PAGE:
Brian Slagel and Bill Metoyer became very interested at that point, and wanted what ultimately became 'The Dead Have Rizen' in 2009 to be released by Metal Blade Records in 1987. Of course, we had already relocated to L.A. by this time, and before we could seal the deal, we lost 2 members within a few weeks, and before we could properly replace them, the label lost interest. Gigs were easy, but the listeners were totally off-radar, steeped in the extreme underground. Bittersweet situation.
What were your surroundings in the 80’s? Where did you usually play? When did you decide to use the dark glam image?
We only played a handful of shows in the Houston metro before moving to Los Angeles. That offstage look didn’t really have a proper definition in those days, probably just being a mixture of what you'd call glam or goth today. We never went anywhere dressed in shorts and Nike's, if you get my meaning. We held our offstage outings to certain limitations, dress-wise.
How was “…And The Dead Shall Rise” album accepted by fans? And why was Ripper disbanded in the 90's?
It was well received in the extreme underground (where it remains to this day), but went no further. We lost 2 members in L.A., and after many months of trying to replace them, we disbanded. The chemistry on the debut was irreplaceable I'm afraid.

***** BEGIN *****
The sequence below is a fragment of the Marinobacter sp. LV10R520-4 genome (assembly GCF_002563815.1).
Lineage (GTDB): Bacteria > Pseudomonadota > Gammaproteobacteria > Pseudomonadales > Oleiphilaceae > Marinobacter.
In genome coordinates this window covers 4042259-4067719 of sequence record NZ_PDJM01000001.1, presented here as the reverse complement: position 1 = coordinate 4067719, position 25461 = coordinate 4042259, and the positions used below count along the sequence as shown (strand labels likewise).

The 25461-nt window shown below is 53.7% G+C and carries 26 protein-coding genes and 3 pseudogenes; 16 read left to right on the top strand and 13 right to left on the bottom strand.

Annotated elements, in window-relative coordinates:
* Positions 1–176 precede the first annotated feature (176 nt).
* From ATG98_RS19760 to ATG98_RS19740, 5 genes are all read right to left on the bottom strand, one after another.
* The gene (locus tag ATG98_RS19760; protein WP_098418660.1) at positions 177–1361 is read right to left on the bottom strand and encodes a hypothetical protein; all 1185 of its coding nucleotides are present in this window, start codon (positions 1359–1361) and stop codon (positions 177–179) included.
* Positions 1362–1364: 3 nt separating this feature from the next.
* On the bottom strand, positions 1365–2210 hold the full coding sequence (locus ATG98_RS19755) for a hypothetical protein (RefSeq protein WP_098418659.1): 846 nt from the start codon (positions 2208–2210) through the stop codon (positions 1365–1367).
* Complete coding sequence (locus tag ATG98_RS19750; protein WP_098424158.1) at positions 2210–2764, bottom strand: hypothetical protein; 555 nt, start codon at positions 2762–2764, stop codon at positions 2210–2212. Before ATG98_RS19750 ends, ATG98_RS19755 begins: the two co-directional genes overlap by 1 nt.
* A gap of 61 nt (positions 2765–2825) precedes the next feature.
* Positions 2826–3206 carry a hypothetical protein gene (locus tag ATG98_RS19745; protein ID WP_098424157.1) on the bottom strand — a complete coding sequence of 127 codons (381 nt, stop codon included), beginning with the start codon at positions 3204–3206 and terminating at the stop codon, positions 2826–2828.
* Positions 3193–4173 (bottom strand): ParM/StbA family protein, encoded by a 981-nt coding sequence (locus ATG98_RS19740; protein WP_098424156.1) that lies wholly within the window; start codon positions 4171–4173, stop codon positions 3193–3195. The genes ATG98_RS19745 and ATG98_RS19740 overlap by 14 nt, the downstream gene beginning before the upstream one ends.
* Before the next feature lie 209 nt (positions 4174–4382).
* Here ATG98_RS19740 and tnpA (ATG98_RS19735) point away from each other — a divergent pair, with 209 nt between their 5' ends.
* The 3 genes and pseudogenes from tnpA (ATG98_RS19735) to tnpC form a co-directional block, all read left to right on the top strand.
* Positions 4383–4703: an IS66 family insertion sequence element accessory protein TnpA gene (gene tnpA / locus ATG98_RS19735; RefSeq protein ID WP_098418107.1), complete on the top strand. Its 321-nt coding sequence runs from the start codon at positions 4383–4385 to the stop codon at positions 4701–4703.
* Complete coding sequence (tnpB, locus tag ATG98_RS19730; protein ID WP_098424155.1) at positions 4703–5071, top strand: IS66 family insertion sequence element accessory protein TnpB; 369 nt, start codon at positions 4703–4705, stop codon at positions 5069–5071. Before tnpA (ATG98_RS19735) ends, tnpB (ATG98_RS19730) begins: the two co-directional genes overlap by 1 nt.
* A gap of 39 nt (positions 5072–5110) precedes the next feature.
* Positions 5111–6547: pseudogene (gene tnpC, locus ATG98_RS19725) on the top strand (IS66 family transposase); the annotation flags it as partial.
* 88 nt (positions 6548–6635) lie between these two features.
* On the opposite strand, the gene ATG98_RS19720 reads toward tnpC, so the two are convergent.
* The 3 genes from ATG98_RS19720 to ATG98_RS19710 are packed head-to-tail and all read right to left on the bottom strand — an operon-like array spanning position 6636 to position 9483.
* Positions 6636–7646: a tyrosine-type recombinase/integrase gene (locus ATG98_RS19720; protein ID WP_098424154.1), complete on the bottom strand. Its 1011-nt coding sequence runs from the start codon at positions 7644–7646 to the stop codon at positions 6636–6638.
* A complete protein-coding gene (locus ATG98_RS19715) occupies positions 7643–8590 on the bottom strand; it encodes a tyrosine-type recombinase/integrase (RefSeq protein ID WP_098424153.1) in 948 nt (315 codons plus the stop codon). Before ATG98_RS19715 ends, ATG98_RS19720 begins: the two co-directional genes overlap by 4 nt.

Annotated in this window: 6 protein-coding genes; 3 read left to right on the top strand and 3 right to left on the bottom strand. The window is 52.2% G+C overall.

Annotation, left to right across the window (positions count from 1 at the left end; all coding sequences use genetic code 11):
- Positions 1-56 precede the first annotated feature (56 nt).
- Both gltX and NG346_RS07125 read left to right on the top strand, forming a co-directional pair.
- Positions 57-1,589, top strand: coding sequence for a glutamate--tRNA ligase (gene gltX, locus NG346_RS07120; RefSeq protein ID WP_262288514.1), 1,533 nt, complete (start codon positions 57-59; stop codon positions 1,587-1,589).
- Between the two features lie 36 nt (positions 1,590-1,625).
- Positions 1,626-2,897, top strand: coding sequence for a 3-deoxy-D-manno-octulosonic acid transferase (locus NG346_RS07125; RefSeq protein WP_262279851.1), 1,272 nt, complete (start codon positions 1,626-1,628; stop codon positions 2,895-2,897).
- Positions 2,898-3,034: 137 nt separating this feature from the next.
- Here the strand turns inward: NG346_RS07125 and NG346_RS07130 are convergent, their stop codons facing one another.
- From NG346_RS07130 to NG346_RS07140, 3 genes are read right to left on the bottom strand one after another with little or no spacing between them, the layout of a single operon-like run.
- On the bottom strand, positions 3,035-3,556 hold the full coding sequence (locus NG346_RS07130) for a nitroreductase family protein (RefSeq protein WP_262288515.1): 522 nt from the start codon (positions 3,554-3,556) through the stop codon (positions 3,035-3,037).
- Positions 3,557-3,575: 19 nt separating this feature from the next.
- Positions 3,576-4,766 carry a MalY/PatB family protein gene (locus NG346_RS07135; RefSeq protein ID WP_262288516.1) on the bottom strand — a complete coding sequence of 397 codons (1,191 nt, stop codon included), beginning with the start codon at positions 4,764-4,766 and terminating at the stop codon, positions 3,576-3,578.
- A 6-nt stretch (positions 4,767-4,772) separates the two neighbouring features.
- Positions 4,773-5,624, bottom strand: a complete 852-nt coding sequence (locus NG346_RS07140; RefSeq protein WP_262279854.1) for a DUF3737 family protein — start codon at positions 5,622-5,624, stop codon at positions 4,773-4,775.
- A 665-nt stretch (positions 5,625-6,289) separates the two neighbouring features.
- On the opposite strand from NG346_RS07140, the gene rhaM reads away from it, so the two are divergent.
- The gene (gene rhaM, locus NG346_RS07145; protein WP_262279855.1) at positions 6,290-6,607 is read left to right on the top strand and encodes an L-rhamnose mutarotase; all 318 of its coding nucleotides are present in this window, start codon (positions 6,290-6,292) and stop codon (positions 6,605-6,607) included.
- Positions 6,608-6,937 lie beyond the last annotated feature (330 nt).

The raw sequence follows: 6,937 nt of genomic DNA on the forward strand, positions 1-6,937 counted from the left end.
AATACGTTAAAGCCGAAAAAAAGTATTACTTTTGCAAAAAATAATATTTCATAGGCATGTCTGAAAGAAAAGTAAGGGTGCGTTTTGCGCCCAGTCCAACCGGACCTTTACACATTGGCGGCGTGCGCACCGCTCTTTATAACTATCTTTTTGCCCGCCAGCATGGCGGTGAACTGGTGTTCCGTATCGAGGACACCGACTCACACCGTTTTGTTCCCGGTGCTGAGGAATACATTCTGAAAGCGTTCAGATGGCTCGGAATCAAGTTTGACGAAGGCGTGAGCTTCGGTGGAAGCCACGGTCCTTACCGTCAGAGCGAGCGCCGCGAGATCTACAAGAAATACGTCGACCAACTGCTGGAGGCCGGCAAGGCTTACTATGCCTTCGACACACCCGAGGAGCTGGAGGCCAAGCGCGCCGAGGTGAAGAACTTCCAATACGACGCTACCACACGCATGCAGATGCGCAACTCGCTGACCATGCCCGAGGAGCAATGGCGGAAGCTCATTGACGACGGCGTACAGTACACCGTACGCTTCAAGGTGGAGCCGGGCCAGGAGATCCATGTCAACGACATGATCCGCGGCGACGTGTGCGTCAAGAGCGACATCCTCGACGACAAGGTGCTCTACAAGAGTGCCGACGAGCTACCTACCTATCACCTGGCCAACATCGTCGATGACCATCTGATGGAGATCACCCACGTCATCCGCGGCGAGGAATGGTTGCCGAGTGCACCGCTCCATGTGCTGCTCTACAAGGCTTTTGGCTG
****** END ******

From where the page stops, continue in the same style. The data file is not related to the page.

What was going on from the 90's - 2005? What made you return to Ripper?
I shelved my musical ambitions from '90 to '97, when I began to dabble in it once more, reviving songs that would have been our follow-up record had we not disbanded, many of which ended up on 'The Dead Have Rizen'. I felt the fans deserved some closure from all the years of underground web-support, so I began recording and releasing again.
After Ripper disbanded the project was reformed in 2005. How did you gather new line-up?
There was no live lineup. Just myself and some select friends, though they were all busy with other projects as well, and could not commit to me full-time.